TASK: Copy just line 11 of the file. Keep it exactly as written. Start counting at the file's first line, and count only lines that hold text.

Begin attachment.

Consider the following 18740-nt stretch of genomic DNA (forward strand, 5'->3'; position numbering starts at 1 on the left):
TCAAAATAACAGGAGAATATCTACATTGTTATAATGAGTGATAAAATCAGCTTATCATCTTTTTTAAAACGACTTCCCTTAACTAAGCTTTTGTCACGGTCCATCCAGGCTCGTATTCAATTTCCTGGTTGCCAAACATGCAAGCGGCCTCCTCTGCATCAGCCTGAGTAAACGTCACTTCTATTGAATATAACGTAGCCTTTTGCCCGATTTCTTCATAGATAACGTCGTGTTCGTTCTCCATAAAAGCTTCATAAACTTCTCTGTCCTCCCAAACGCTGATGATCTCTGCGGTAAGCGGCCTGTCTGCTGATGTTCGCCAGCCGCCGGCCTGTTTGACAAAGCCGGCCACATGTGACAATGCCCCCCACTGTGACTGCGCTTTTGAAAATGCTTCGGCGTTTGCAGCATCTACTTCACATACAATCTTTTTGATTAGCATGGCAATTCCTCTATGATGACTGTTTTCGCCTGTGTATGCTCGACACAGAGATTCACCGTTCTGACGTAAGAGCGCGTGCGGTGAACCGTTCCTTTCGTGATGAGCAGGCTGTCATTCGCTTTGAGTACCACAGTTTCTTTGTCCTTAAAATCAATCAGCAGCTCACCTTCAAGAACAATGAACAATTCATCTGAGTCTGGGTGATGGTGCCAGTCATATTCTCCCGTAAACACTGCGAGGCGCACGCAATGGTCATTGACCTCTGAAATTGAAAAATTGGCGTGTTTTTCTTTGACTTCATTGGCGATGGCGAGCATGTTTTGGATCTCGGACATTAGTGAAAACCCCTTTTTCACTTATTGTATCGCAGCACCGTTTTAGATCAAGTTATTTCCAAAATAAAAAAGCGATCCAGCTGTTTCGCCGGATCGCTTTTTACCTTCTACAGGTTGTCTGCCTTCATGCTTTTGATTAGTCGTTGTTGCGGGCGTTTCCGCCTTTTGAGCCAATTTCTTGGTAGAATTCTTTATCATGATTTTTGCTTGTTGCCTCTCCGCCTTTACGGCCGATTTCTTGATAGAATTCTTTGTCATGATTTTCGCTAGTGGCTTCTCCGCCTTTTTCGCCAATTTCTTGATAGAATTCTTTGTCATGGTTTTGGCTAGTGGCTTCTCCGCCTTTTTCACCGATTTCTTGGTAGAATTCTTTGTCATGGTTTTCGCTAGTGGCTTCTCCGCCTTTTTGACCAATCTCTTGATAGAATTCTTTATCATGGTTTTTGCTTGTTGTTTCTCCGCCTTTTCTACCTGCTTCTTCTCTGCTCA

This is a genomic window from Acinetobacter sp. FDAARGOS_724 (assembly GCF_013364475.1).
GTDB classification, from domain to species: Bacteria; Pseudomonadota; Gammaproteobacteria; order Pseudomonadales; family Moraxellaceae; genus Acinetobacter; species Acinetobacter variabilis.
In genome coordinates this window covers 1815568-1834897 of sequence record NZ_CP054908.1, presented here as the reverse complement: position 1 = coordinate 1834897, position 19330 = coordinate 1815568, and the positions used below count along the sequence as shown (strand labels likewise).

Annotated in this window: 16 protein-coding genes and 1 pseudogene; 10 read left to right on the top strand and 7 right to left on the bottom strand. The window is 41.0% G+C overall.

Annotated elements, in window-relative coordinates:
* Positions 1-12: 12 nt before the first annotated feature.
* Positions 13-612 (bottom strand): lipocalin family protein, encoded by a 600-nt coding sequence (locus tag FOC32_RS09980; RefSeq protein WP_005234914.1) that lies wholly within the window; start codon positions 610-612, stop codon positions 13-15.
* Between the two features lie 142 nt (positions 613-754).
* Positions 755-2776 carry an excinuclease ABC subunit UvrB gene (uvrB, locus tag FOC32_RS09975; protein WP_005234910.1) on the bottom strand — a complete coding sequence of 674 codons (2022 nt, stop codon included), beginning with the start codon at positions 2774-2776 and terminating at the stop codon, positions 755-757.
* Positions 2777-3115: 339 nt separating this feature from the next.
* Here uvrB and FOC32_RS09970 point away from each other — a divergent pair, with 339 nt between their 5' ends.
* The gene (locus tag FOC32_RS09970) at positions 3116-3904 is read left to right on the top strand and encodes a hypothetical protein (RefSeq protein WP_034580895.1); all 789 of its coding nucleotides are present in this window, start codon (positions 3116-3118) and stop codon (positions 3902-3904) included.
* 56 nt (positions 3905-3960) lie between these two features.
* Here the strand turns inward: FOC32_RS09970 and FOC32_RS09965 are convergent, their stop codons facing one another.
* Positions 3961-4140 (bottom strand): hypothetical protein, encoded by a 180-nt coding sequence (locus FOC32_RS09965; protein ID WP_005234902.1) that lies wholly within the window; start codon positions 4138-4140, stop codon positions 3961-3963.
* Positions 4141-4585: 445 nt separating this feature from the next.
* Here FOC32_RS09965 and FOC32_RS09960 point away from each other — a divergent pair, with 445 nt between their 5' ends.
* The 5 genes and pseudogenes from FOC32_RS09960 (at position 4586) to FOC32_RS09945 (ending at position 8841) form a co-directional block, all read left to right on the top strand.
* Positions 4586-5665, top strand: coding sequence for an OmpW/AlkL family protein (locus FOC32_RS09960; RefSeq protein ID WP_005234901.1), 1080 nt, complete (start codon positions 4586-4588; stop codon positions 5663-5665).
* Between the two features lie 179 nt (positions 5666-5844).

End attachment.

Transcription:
* Positions 755-2776 carry an excinuclease ABC subunit UvrB gene (uvrB, locus tag FOC32_RS09975; protein WP_005234910.1) on the bottom strand — a complete coding sequence of 674 codons (2022 nt, stop codon included), beginning with the start codon at positions 2774-2776 and terminating at the stop codon, positions 755-757.